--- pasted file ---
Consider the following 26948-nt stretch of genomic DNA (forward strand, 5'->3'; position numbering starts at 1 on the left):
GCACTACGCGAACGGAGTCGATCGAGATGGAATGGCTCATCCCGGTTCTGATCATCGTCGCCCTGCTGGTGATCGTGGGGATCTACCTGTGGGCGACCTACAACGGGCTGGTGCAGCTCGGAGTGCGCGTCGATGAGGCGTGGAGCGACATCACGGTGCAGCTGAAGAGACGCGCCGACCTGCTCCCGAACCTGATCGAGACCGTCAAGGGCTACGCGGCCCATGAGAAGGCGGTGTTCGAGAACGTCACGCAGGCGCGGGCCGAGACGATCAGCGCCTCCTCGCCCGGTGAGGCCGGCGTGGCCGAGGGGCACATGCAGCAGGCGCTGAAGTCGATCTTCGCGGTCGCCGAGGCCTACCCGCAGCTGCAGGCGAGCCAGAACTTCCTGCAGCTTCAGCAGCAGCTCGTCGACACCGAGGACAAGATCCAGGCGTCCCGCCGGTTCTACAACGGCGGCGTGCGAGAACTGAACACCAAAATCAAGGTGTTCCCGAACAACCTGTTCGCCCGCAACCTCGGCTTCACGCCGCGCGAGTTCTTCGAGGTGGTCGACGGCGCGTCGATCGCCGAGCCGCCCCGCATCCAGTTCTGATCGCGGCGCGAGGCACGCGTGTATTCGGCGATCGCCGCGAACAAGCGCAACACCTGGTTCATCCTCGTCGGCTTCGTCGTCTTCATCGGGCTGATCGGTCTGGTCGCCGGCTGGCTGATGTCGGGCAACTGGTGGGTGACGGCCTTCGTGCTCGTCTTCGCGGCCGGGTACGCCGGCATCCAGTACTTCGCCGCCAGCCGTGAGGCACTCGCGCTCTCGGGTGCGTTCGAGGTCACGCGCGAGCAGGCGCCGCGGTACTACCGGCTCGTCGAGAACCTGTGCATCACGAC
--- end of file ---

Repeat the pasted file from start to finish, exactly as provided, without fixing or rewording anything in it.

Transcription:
Consider the following 26948-nt stretch of genomic DNA (forward strand, 5'->3'; position numbering starts at 1 on the left):
GCACTACGCGAACGGAGTCGATCGAGATGGAATGGCTCATCCCGGTTCTGATCATCGTCGCCCTGCTGGTGATCGTGGGGATCTACCTGTGGGCGACCTACAACGGGCTGGTGCAGCTCGGAGTGCGCGTCGATGAGGCGTGGAGCGACATCACGGTGCAGCTGAAGAGACGCGCCGACCTGCTCCCGAACCTGATCGAGACCGTCAAGGGCTACGCGGCCCATGAGAAGGCGGTGTTCGAGAACGTCACGCAGGCGCGGGCCGAGACGATCAGCGCCTCCTCGCCCGGTGAGGCCGGCGTGGCCGAGGGGCACATGCAGCAGGCGCTGAAGTCGATCTTCGCGGTCGCCGAGGCCTACCCGCAGCTGCAGGCGAGCCAGAACTTCCTGCAGCTTCAGCAGCAGCTCGTCGACACCGAGGACAAGATCCAGGCGTCCCGCCGGTTCTACAACGGCGGCGTGCGAGAACTGAACACCAAAATCAAGGTGTTCCCGAACAACCTGTTCGCCCGCAACCTCGGCTTCACGCCGCGCGAGTTCTTCGAGGTGGTCGACGGCGCGTCGATCGCCGAGCCGCCCCGCATCCAGTTCTGATCGCGGCGCGAGGCACGCGTGTATTCGGCGATCGCCGCGAACAAGCGCAACACCTGGTTCATCCTCGTCGGCTTCGTCGTCTTCATCGGGCTGATCGGTCTGGTCGCCGGCTGGCTGATGTCGGGCAACTGGTGGGTGACGGCCTTCGTGCTCGTCTTCGCGGCCGGGTACGCCGGCATCCAGTACTTCGCCGCCAGCCGTGAGGCACTCGCGCTCTCGGGTGCGTTCGAGGTCACGCGCGAGCAGGCGCCGCGGTACTACCGGCTCGTCGAGAACCTGTGCATCACGAC